Ruby Lane maintenance fees are high with little return for the seller. They cater to high end jewelry, pushing their promos in that direction when those sellers should be on their high, high end site, Ruby Lux. There is little promo for lower priced products and they make it difficult for sellers to highlight older listings to try to get them sold. Then we are scolded when we have old stock. I’d like to see a new ‘lane’ for lower priced items, call it the Attic. See what happens.

I have been selling on Ruby Lane for the past 18 years. It is not as profitable as it was when I first started to sell there, but I love selling on this site. There have been rough patches over the years and things have gotten bumpy here and there, but I don’t think that they have quite had the challenges that 2020 dealt to all of us, shop owners and management alike!! They have been very aggressive with actions to assist shop owners with their selling experience, and it is most appreciated. They have worked long and hard this year to pivot to experiences that enhance shop and site exposure and have been great about sales tax collection. They partnered with several large collector shows who had to move their national/international shows online to preserve them and encouraged dealers to participate. I was hesitant at first, but took the plunge and participated in the Washington DC Modernism show and was pleasantly surprised. In the run up to the show, I had great support from both Ruby Lane and the show organizers and as this was my first foray into virtual shows, I had a lot of questions that they patiently answered. The show organizers did a great job of providing both digital and physical advertising for the show and spotlighting Ruby Lane participating dealers. When the show went live, I had buyers from all over the East Coast visit my shop virtually and buy things from my site located in the Midwest. I had exposure to buyers who would never have heard of me before this. More pleasantly, though, I also had repeat buyers from this show who returned to purchase items in December and still in January so the investment was good for me. I expect that these virtual markets and shows will still be happening in 2021 and if available to me, I will certainly consider participating again after the good experience I had with the Washington, DC Modernism show. Ruby Lane also supported the shop owners during the lock down early in 2020 with accommodations for the hit that the economy took and I certainly appreciated the way that they were proactive on our behalf. This is why I have been selling here for the past 18 years and anticipate continued presence on this site.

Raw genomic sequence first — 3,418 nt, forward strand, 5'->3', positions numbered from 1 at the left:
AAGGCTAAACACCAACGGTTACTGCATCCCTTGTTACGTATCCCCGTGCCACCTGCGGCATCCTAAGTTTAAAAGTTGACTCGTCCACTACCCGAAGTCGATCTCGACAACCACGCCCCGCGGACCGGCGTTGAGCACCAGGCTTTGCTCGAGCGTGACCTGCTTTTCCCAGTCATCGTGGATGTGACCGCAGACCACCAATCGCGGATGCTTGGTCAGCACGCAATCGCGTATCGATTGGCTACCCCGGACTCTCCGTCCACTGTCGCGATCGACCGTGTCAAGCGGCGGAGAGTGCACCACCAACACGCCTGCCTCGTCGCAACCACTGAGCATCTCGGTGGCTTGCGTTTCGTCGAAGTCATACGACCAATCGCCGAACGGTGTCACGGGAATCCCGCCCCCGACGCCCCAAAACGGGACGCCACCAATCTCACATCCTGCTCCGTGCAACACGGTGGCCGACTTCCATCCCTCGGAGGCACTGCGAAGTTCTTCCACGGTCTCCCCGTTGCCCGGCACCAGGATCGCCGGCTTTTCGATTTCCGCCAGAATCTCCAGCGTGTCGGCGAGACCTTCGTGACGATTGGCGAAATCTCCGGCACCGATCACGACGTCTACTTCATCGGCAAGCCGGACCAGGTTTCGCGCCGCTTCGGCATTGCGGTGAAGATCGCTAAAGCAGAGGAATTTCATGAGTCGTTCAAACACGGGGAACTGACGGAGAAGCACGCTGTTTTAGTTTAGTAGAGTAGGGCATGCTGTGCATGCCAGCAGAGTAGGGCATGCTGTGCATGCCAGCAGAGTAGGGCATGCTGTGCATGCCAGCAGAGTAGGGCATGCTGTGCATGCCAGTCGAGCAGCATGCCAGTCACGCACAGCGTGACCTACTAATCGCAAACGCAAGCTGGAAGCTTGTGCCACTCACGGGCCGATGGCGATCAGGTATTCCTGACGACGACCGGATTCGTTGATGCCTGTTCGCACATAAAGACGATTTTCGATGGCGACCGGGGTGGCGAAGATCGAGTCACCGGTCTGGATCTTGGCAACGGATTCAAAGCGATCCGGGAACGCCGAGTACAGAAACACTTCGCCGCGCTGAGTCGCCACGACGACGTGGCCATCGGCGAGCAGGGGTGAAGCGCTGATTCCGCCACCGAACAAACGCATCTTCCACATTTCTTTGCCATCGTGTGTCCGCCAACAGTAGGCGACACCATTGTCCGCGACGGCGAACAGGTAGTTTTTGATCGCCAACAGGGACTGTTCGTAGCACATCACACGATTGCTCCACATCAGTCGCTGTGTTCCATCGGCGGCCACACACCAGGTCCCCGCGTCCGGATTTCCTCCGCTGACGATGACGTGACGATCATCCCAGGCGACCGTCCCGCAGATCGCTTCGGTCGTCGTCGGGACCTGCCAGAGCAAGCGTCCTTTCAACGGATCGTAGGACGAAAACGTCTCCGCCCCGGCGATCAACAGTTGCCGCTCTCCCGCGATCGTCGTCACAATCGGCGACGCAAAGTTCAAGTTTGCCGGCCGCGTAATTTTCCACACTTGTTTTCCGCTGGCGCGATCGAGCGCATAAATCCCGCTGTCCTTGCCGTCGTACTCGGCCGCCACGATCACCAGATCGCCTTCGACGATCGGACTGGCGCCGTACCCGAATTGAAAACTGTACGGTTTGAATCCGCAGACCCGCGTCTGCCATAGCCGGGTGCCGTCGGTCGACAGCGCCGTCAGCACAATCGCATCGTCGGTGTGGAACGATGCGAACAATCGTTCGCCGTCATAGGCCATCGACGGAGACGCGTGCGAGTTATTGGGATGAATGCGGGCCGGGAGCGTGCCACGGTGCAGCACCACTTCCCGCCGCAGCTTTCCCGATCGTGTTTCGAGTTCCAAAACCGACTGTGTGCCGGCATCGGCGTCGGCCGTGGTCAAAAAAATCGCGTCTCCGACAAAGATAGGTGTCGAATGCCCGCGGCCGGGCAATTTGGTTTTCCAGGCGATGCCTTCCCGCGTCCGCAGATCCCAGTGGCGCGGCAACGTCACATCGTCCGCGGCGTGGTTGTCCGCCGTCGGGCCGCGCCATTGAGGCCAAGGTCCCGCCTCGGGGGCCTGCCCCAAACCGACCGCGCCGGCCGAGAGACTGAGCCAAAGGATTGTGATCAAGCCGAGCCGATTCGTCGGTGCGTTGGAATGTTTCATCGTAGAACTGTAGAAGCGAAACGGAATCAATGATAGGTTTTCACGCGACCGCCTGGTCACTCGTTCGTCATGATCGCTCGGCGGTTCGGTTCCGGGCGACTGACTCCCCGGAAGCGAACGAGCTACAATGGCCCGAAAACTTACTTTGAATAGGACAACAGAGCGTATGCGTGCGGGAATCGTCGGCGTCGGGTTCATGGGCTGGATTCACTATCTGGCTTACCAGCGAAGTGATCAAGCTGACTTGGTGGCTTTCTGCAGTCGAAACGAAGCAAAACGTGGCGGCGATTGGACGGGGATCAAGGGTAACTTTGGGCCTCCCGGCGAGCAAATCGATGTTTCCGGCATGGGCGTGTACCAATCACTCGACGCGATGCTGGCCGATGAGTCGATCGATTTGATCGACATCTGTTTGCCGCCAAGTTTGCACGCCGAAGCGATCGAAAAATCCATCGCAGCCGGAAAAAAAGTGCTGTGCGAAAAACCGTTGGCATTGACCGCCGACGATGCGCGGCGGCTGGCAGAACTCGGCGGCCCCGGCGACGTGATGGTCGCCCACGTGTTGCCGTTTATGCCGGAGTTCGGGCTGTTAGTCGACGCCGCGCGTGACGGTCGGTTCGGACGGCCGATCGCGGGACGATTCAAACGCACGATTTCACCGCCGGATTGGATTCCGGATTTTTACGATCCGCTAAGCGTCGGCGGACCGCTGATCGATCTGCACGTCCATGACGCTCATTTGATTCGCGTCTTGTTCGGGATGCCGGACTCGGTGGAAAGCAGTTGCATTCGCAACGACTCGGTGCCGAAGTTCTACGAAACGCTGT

They don’t attract the volume of buyers that other sites do. They are better for selling expensive, perfect items but bad for selling more common items. The costs are becoming too high for the volume of sales. I’m typically selling items on Etsy or eBay for the same price before Ruby Lane. Their purchase order system is too complicated for some buyers. Their seller review system requires signing up with trust pilot, which many do not want to do, so they email me instead of posting one for others to see.

Ruby Lane is great for selling high-return items, and their reputation is stellar. My experience was good, but the mandatory advertising and maintenance fees (even for listings that aren’t ‘live’) turned out to be a problem for me, since my price range is $100 or less.

I lost money 5 months in 2020. The attraction was no end fees, now there’s not only no traffic but the fees eat any/all profit. Worked hard all year, averaged $50/mo before overhead/taxes, never mind the time invested. A very nice site that isn’t working for this seller.

I like Ruby Lane as a selling venue. Overall, it has been very good. It is expensive, however – but still profitable. They do need to expand and grow their audience to the greater antiques market (beyond jewelry and dolls).